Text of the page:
The Cost of All Things by Maggie Lehrman is pitched as We Were Liars meets Eternal Sunshine of the Spotless Mind and it’s actually a pretty decent comparison. (Usually these X Meets Y pitches are sketchy at best.) It takes place in a world a lot like our own, except for the existence of hekamists (basically, witches) who can do magic but are outlawed from practicing it. So of course there’s a black market for their services, and plenty of their spells are cast on people without their knowledge. It gets really complicated and really messy, a great plot concept that’s pretty well executed.
There are plenty of big books from the last year or so that you may not have caught up with yet. Now’s the perfect time.
Though it came out last summer, still building buzz and going strong is Everything I Never Told You, a family drama with a mystery feel that would be great for your book club. Author Celeste Ng mines the family-secrets-in-the-suburbs genre but subverts it by focusing on the family that doesn’t really fit in, Chinese immigrant James Lee, his white wife Marilyn, and their three children. They are much more than they appear on the surface and the book’s slow reveals are fascinating.
For a feel-good memoir with plenty of heart, go for Yes, Please by Amy Poehler. It was one of the big books at the end of 2014 and if you didn’t catch it then you should definitely catch it now.
Riding a very long train of buzz still leftover from Fall 2014 is Station Eleven by Emily St. John Mandel, which really is as good as everyone says it is. With its mix of graphic novel geekdom and high Shakespeare with apocalypse thrown in for good measure, it’s appeals to a really broad readership. Along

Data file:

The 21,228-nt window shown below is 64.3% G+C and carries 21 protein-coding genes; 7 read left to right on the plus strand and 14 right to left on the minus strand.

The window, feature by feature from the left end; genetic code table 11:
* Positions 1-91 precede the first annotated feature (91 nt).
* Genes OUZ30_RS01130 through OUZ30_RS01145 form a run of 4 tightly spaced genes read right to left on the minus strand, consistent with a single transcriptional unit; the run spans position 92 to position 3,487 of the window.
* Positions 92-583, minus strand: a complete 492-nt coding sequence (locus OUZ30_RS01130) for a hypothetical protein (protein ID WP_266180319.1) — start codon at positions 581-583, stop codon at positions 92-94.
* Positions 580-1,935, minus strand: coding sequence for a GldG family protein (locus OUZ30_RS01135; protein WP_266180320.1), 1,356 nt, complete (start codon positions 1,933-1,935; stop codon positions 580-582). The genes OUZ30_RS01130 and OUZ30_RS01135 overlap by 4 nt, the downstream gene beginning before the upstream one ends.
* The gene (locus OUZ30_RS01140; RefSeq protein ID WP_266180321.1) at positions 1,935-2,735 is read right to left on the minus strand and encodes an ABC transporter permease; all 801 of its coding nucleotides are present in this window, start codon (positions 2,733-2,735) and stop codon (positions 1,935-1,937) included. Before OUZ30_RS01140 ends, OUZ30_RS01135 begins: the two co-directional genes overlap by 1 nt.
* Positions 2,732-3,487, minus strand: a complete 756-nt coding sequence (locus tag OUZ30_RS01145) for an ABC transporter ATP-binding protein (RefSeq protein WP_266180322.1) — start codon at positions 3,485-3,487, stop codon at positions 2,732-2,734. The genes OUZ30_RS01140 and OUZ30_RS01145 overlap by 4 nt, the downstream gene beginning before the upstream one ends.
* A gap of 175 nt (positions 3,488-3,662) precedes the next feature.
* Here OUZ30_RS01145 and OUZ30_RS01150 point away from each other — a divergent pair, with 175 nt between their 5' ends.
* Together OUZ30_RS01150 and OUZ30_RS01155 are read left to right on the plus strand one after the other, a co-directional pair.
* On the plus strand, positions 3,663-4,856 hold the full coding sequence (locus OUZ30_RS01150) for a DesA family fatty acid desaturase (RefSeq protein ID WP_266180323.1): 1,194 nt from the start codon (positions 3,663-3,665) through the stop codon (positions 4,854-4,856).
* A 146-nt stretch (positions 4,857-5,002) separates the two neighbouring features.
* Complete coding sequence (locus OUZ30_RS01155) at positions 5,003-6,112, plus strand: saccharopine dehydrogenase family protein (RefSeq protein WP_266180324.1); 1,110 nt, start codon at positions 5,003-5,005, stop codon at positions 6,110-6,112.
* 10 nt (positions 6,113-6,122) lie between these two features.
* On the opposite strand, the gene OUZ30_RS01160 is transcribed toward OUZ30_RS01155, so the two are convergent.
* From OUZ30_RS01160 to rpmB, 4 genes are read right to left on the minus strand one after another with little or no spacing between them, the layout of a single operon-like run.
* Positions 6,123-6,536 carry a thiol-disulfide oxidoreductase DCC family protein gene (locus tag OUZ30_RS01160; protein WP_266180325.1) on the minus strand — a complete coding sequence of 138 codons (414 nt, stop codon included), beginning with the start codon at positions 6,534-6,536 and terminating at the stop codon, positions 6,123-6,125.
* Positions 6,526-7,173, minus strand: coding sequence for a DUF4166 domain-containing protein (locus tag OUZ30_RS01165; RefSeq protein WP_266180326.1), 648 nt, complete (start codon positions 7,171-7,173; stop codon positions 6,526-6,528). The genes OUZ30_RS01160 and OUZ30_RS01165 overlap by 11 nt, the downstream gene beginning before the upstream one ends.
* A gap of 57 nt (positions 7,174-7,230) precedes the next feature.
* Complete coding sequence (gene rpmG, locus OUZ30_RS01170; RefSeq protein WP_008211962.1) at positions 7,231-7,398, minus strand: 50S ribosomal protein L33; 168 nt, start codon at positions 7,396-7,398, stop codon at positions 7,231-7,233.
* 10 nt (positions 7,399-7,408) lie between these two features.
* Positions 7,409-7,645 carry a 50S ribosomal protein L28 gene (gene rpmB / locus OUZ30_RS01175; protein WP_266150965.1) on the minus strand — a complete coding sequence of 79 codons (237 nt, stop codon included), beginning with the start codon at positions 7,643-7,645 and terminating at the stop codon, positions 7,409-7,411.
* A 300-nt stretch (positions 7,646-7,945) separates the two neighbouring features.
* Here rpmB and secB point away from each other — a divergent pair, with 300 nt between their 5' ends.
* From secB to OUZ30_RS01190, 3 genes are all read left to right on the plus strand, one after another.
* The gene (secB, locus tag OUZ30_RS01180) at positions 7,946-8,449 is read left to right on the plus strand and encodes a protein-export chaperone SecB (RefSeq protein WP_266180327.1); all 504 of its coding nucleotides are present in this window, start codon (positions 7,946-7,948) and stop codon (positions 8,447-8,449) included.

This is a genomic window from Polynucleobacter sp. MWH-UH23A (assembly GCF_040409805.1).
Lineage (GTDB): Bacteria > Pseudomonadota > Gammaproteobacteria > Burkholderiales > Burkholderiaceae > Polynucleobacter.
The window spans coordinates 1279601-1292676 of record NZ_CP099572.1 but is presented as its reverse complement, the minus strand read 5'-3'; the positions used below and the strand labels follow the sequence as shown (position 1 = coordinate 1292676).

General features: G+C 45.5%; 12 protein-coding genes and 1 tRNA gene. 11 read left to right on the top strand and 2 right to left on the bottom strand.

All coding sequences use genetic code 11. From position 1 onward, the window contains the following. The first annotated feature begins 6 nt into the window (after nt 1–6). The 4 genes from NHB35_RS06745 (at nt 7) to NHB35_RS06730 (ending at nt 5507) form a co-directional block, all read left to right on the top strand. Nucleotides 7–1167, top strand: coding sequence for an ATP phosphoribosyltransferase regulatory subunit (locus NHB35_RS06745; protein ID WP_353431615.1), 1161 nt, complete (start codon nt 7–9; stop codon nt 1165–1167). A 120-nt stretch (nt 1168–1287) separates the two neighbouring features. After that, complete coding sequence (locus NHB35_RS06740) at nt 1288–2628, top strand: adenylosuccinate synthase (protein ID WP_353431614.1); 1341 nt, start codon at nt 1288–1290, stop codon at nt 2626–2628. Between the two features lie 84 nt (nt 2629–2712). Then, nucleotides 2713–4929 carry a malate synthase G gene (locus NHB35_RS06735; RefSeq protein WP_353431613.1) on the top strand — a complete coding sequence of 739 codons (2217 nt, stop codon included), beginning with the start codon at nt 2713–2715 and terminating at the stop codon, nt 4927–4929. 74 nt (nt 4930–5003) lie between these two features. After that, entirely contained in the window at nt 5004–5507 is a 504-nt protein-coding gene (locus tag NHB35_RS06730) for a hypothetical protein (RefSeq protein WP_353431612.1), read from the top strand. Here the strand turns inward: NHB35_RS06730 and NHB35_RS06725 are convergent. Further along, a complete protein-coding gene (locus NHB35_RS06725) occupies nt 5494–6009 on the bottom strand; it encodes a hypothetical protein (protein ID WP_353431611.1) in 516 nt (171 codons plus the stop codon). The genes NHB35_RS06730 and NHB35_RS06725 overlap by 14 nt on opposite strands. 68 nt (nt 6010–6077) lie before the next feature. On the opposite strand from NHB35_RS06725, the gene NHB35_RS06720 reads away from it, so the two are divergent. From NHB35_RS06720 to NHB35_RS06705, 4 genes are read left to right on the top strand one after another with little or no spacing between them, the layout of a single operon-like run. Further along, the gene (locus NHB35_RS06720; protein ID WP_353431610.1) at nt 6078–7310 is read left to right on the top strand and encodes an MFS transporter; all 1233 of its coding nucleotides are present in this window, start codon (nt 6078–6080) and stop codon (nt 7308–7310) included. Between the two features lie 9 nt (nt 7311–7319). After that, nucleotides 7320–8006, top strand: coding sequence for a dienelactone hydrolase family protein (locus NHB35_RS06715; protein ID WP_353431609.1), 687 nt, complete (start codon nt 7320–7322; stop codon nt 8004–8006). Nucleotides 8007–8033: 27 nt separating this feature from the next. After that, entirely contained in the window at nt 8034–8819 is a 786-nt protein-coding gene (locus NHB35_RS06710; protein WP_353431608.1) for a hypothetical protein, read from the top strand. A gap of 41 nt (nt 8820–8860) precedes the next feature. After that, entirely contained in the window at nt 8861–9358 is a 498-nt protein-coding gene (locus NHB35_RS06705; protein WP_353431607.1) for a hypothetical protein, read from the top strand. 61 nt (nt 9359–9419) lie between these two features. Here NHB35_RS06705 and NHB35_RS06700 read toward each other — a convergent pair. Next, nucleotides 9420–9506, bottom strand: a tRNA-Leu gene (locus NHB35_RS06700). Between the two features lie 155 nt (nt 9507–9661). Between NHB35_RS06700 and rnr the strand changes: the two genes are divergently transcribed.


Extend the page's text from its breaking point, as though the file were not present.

Girl on the Train by Paula Hawkins is the big-buzz book of early 2015. If you haven’t read it yet, summer vacation is a good time to catch up. It falls in the Medium section rather than Light because it has the dark plot and unlikable characters that are kind of in vogue now with the successes of Gone Girl and The Dinner. While not as good as those two (they are pretty killer in the genre) it’s a tightly plotted book. If you don’t like books about bad people, skip it. Because the whole premise is that the main character, who is descending ever deeper into self-destructive alcoholism, has potentially witnessed a crime while on a bender.
Now, let’s move on from what everybody’s reading to talk about what more people should be reading.
If you haven’t yet jumped on the Rainbow Rowell train, now is a great time. Landline, her most recent novel, is one of my favorites of hers. Some may put Rowell books automatically in the Light Reads category, but I don’t. She isn’t afraid to put her characters in situations where there isn’t an easy solution and they aren’t their best selves. If you’ve been married (especially with kids) chances are you’ll find a lot that’s familiar in the story of Georgie McCool and her troubled marriage. Of course it’s not all difficult and sad. Georgie is a comedy writer, she’s funny even when she’s in the midst of a crisis, and it’s fun to tag along with her. The twist of magical realism in the book works astonishingly well, allowing Georgie to have conversations with her husband… except she’s calling back in time to speak to a younger version of him. Rowell makes her characters work for happiness, she doesn’t just bestow it on them, and it’s one of the things I love about her.
If you’re looking for something fast-paced with complex subject matter try Hyacinth Girls by Lauren Frankel. Rebecca is raising Callie, the daughter of her best friend, after her mother died. When Callie is accused of bullying at school, Rebecca thinks back to her own tumultuous teenage years and is determined to prove Callie’s innocence. But after she does, Callie starts being targeted and Rebecca worries that it will all end in the same tragedies she lived through.